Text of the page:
istanbul- Preliminary official results showed that Turkish President Recep Tayyip Erdogan won a new presidential term, becoming the president who rules the country for the longest term in the history of the Republic, after an electoral round characterized by intense competition and uncertainty, except after the percentage of votes counted exceeded 90%.
After counting more than 99% of the ballot boxes across the country, Erdogan obtained 27.4 million votes (52.11%), while his rival, the candidate of the opposition Nation Alliance, Kemal Kilicdaroglu, got about 25.2 million votes (47.89%), after casting more than 52.5 million. A Turkish citizen voted in the ballot boxes, as the turnout for the ballot boxes was about 84%.
The results of the election round that took place today were characterized by features of particular importance, some of which are fixed and others are new, compared to the elections of May 14, but they all led to Erdogan achieving a historic victory over his rival.
Voting turnout among Turks is among the highest in the world, as it has ranged for decades between 75% and 90%, and while the voter turnout in the May 14 elections was about 88%, it recorded a slight decrease in the run-off with 84%.
This rate is still high, but it reflects – according to observers – laxity on the part of a segment of voters on both sides of the competition, who were affected by the results of the first round, which showed a comfortable lead for President Erdogan over his rival Kılıçdaroğlu by 4.5 points, and also led to the ruling public coalition winning a majority. Parliamentary seats, which generated a kind of confidence among government supporters, and despair among opposition supporters.
However, paradoxically, the votes of Turkish voters abroad were a surprise, as they witnessed a higher turnout in the run-off than the first, if more than 1.9 million voters voted in the headquarters of diplomatic missions abroad, and the turnout for the elections exceeded 56%, compared to 54% in the first round. .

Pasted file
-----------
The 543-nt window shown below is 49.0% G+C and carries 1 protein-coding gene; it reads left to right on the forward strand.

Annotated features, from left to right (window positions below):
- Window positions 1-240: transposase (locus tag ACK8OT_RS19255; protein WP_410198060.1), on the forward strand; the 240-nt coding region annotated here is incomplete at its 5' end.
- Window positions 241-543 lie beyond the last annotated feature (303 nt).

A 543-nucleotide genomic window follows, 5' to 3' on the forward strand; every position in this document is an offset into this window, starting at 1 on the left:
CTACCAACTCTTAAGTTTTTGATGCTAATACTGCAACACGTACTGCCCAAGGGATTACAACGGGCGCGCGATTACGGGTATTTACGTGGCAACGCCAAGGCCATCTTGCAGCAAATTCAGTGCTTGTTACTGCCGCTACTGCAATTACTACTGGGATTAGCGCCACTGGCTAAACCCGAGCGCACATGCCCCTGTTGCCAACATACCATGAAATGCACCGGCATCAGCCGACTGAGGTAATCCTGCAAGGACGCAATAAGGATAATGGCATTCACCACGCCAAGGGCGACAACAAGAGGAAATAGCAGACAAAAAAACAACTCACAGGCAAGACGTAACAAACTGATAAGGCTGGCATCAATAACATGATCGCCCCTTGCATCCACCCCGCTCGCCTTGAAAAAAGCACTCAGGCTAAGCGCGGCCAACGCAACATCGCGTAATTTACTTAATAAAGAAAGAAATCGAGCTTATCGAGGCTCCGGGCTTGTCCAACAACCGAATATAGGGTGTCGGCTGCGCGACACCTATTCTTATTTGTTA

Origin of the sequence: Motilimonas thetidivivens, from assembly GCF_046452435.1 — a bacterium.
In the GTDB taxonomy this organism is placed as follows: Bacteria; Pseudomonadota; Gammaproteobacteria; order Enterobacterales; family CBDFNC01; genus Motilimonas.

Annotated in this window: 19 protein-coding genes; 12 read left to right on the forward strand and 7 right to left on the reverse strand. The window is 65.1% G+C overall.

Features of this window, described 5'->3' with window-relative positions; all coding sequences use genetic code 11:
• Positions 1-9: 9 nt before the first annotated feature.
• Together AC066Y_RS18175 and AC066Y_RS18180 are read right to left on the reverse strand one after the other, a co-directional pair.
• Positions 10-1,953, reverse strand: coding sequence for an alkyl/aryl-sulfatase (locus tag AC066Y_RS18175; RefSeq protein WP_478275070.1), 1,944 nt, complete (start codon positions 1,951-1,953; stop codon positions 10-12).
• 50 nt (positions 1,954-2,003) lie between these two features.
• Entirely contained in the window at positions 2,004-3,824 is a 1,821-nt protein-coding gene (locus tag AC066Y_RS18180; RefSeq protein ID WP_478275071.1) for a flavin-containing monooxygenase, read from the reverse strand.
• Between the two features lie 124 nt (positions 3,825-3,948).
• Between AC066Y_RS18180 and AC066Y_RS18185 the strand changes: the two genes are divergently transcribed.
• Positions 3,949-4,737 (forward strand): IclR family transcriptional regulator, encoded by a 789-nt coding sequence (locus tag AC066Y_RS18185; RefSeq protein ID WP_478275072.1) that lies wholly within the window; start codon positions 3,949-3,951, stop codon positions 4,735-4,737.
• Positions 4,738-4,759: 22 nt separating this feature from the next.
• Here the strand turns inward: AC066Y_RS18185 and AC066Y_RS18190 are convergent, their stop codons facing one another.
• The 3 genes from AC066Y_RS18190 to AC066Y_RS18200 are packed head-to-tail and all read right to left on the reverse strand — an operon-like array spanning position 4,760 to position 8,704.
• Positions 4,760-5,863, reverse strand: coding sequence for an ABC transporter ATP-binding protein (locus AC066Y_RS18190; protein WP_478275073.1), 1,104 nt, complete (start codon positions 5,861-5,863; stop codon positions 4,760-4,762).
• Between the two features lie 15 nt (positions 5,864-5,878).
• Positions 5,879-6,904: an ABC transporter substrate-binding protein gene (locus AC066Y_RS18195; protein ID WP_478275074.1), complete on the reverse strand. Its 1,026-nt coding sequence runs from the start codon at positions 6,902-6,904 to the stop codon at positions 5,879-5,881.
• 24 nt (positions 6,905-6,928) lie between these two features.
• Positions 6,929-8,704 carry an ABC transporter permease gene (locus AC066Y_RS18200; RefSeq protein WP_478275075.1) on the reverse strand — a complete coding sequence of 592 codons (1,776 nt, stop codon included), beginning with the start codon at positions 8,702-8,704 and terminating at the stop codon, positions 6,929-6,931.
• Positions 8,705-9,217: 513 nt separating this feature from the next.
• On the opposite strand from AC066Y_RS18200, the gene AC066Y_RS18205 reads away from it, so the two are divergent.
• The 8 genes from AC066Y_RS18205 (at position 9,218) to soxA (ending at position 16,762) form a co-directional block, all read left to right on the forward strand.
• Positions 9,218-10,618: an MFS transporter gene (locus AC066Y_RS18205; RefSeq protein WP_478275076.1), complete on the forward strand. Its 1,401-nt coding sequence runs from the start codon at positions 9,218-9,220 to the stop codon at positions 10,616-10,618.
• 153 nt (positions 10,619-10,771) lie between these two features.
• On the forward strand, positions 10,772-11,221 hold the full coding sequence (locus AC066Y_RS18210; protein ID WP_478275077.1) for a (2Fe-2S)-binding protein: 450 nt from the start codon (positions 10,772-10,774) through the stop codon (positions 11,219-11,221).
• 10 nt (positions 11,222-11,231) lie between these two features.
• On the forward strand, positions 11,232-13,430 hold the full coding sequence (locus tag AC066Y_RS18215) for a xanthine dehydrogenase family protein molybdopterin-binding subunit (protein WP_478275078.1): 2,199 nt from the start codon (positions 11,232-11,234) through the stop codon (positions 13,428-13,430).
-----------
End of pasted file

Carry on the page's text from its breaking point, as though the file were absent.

The state of Hatay, in the south of the country, was one of the most prominent features of the day’s results, as it gave its votes almost equally to the competing candidates, while Erdogan had a slight advantage of 50.13%, which is a result similar to that of the first round, with a slight lead for Kilicdaroglu, noting that Hatay is one of The Turkish states most affected by the February 6 earthquake.
As for the rest of the states affected by the earthquake, which gave the majority of their votes to Erdogan in the May 14th round, there was no change in their electoral loyalty, but they recorded an increase in the number of votes won by the Turkish president by thousands. For example, after Erdogan obtained 453,000 of her votes in the first round, he was able to increase this number to 469,000.
In Sanliurfa, while Kilicdaroglu’s votes decreased from 352,000 to 330,000, Erdogan’s votes increased from 606,000 to 610,000.
As for the earthquake-affected states that voted for Kılıçdaroğlu in the first round, they recorded a decline in voter turnout in general, in parallel with the decline in the number of votes obtained by the latter. Even in the Kurdish-majority state of Diyarbakir, the turnout for the elections fell from 81.7% to 75.9%, giving the opposition candidate 610,000 votes, down from 651,000, while Erdogan’s votes increased slightly by about 3,000 votes.